Investing

15 Top Defensive Stocks for the Next Recession at Sky-High Valuations

Kimberly-Clark
> Times Earnings: 20.0
> Dividend Yield: 2.9%
> Market Cap: $48.8 billion

Kimberly-Clark Corp. (NYSE: KMB) has performed well versus mid and late 2018, but its shares are barely higher than back in 2015 and 2016. While it has a high dividend, earnings growth is projected to be higher than revenue growth and that means price hike assumptions, along with better cost management and hopefully some share buybacks. The consumer products space remains highly competitive, and the big companies may be forced into margin-lowering in-store promotional costs while they fight private label sales and while online sales continue to be away from many stores.

McDonald’s
> Times Earnings: 26.0
> Dividend Yield: 2.1%
> Market Cap: $166.8 billion

McDonald’s Corp. (NYSE: MCD) is the king of fast food, and the company has migrated to virtually an all-franchise model in which it simply sells food, makes the rules and keeps making adjustments to its menu for the franchise owners to follow. The company has committed to a policy of buying back stock and raising dividends, but at all-time highs it must be asked if the company will keep shrinking its float at more expensive prices. Does McDonald’s feel like a stock that should have nearly doubled since October of 2016?

NextEra Energy
> Times Earnings: 25.0
> Dividend Yield: 2.3%
> Market Cap: $105.3 billion

NextEra Energy Inc. (NYSE: NEE) is the former FPL (Florida Power & Light) and is now the largest utility in the country by market capitalization by a large margin, after becoming the “first $100 billion utility.” NextEra’s share price has risen 135% in five years, and it has been aggressively raising its dividend, but that aggressive appreciation has kept its dividend yield lower than most solid utilities. It remains to be seen whether renewables and other efforts can help NextEra continue meeting or beating lofty earnings growth expectations that will keep supporting dividend hikes.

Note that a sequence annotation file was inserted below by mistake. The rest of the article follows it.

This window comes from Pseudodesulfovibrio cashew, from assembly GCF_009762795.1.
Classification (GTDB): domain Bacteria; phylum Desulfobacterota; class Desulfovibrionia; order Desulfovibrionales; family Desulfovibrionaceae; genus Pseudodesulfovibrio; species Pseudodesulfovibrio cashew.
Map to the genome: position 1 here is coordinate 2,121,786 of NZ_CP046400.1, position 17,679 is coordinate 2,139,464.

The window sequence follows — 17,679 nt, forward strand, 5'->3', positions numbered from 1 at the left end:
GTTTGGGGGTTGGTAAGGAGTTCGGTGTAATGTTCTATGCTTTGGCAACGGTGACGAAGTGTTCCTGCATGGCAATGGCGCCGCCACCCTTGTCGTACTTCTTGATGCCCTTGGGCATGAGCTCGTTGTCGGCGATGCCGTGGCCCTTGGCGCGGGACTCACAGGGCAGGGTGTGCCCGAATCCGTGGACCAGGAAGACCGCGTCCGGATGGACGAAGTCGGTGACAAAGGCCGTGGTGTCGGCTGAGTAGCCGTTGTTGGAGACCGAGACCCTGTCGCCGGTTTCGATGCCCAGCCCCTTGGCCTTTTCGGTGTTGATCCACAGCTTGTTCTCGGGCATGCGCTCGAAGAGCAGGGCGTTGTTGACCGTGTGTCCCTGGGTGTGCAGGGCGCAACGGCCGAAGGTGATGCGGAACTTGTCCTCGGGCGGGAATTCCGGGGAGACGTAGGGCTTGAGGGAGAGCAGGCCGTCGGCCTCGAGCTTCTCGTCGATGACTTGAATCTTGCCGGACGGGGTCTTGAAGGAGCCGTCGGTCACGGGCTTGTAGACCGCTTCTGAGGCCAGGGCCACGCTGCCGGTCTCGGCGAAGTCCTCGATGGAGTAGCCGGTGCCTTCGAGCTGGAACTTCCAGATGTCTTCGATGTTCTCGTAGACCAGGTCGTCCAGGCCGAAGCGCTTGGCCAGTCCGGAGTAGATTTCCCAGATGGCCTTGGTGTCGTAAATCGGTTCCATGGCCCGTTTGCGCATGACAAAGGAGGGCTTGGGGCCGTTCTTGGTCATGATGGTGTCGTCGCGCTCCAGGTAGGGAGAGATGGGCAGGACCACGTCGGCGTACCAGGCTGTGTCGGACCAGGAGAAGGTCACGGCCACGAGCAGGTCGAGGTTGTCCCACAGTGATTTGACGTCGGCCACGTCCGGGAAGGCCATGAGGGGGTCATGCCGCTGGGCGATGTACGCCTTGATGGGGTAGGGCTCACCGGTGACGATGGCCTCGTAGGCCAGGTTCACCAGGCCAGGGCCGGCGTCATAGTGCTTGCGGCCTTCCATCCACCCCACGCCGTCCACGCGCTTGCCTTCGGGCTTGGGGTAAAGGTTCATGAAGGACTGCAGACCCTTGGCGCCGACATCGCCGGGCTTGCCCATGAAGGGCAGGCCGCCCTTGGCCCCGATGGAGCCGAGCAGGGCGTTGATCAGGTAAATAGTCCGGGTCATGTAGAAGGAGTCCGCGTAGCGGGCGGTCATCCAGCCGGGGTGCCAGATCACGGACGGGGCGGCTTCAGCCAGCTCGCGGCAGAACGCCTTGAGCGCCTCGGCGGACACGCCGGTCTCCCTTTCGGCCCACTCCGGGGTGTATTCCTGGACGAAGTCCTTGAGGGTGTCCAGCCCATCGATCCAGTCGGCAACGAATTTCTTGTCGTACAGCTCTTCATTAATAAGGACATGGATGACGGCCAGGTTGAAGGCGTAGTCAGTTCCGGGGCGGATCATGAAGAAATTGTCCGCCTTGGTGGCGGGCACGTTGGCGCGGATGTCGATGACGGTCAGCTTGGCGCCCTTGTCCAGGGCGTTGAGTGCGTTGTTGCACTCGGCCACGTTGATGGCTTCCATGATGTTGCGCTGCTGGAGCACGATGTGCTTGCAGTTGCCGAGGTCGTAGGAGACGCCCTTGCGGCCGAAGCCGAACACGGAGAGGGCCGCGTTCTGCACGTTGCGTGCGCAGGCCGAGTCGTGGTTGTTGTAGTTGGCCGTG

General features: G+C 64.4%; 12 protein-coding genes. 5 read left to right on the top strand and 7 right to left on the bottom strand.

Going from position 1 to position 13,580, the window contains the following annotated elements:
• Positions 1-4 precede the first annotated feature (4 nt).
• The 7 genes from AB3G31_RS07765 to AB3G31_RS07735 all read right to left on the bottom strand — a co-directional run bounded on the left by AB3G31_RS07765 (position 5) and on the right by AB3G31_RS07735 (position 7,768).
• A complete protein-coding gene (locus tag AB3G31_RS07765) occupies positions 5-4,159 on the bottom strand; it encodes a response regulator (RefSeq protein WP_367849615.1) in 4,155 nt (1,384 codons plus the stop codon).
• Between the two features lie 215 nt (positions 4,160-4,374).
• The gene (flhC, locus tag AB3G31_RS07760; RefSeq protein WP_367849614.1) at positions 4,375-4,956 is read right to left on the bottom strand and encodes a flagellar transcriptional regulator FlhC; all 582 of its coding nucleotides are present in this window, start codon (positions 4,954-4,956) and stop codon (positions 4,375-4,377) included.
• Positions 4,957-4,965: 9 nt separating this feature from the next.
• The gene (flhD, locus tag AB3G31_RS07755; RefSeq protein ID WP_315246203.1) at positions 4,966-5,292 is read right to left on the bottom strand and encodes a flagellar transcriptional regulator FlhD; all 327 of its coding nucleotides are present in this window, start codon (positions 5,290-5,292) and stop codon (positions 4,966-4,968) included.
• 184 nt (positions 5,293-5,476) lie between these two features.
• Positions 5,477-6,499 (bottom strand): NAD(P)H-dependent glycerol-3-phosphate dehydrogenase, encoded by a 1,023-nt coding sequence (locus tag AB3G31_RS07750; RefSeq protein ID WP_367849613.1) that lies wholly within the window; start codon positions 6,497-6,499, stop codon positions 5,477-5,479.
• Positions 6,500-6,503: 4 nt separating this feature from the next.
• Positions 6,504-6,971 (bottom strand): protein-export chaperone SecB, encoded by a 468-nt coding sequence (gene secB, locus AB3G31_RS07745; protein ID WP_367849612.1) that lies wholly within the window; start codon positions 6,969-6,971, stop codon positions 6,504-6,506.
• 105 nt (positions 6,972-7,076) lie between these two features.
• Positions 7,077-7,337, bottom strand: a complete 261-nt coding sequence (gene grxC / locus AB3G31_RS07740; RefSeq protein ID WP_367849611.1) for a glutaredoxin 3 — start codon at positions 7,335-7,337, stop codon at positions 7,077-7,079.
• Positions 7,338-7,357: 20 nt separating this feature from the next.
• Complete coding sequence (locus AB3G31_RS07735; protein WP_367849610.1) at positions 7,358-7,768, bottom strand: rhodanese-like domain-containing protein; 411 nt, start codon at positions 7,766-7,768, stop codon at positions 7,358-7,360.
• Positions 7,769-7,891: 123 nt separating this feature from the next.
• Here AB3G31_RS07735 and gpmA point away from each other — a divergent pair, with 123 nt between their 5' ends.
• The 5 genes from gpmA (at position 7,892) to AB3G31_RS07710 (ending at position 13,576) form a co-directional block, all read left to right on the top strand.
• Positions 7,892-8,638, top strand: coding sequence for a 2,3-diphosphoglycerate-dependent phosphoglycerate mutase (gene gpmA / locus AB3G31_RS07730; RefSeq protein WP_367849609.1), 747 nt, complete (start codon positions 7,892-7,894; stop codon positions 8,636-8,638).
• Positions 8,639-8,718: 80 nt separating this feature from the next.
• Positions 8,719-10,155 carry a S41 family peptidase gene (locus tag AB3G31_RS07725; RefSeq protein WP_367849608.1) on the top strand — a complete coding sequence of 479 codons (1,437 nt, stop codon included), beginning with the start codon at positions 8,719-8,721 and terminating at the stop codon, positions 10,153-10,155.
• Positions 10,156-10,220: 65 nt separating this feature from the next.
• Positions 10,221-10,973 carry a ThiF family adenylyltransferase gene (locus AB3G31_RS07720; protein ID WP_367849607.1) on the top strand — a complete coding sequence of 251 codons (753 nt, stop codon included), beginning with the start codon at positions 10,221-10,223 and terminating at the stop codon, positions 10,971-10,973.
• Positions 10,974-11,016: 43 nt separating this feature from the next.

PepsiCo
> Times Earnings: 23.0
> Dividend Yield: 3.0%
> Market Cap: $185.2 billion

PepsiCo Inc. (NYSE: PEP) would be in the same boat that Coca-Cola has been in, with slow revenue growth in beverages, but it has historically had the snack food business helping it along. With a new CEO, it has run into earnings growth issues at a time when revenue growth has stalled. If that growth falters, investors may feel that close to a 70% payout ratio of adjusted earnings is already asking enough of the company.

Procter & Gamble
> Times Earnings: 24.0
> Dividend Yield: 2.5%
> Market Cap: $298.3 billion

Procter & Gamble Co. (NYSE: PG) is the king of the consumer products companies, worth more than twice as much as the other three consumer products companies mentioned in this report. Now that its shares finally have stopped being range-bound as they had been for years, the stock gain of 42% in the past 12 months and gain of almost 30% year to date has raised the bar on its P/E ratio while also lowering its dividend that new investors would expect. The portfolio here is massive, but the sector remains competitive, and every competitor seems to cherish just taking 1% market share away from the great P&G.

Walmart
> Times Earnings: 22.4
> Dividend Yield: 1.9%
> Market Cap: $322.4 billion

Walmart Inc. (NYSE: WMT) is the king of U.S. retail, and its expected revenue growth may be nearing $550 billion in the next two years. Earnings growth has been slower, and Walmart has been investing handily in customer pick-ups, customer shipping, technology, online viewings and e-commerce as it seeks to keep its dominance in a world where Amazon and other online or big-box sellers keep growing. Walmart used to trade with a market multiple closer to 15 to 17 times earnings, but that has risen as its shares finally broke out above the $95 to $100 levels to above $110.